Taipei, Taiwan   |  Sun, September 20, 2020  |  06:21 pm

On Saturday, a Taiwanese airline carried about 120 passengers on a “flight to nowhere” to view Jeju’s South Korean resort island, before heading straight back home, the new gimmick to give people a glimpse of normality during the COVID-19 pandemic.

According to the Association of Asia Pacific Airlines, tough border restrictions to keep the coronavirus under control have led to a 97.5 percent plunge in international travel in the region.

Many frequent flyers lacking to get on aircraft and airlines like Taiwan’s EVA Airways Corp and Japan’s ANA Holdings Inc, desperate for revenue and keeping the licenses of their pilots up to date, have provided special sightseeing flights.

Saturday’s flight from Taipei’s Taoyuan International Airport by Tigerair Taiwan, the low-cost unit of Taiwan ‘s largest carrier China Airlines, took off from Taipei’s Taoyuan International Airport and flew up to Jeju, circling low in order to give passengers a chance to see the island, amid restricted views, and then return to Taiwan.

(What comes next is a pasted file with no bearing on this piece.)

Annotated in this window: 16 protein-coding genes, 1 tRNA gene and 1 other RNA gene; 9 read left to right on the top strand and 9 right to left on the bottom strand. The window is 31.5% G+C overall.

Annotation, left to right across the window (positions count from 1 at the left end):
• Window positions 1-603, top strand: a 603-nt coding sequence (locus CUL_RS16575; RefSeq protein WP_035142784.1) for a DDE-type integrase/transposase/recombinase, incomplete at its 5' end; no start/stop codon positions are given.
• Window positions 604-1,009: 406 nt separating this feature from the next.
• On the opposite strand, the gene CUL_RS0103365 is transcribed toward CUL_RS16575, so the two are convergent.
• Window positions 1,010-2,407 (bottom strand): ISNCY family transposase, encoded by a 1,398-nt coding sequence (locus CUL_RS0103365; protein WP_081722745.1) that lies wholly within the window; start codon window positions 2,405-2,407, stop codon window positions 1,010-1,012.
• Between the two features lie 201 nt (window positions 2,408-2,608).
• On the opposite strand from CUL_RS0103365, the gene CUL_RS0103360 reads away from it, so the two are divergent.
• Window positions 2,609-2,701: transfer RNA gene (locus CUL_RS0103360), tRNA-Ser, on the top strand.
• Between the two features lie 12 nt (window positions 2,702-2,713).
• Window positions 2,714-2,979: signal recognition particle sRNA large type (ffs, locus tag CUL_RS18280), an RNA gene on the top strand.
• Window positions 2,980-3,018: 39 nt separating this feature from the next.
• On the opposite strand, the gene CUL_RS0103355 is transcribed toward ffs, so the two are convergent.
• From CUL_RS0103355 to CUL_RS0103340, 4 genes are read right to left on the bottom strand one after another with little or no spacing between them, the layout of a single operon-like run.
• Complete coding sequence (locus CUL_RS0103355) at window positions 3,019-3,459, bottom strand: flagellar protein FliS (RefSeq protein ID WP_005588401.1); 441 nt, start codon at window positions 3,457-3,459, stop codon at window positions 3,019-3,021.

“I feel like I haven’t been abroad for a long time and I think this is a very special thing. It’s a nice deal,” said Chen Shu-tzu, 43, a passenger.

To mark the flight, some passengers wore traditional Korean dress.

“Before the flight took off, passengers and workers posed for pictures, carrying a sign reading in Chinese, Korean and English:” South Korea is missing you. Tigerair Taiwan Longing flight (to) take off.

Although international travel has plummeted, in Taiwan, where the pandemic is well under control, domestic travel is booming.

Flights to the sun-drenched offshore islands of Taiwan and the rugged east coast are full, with Tigerair leasing out some of its aircraft to bolster domestic supplies.

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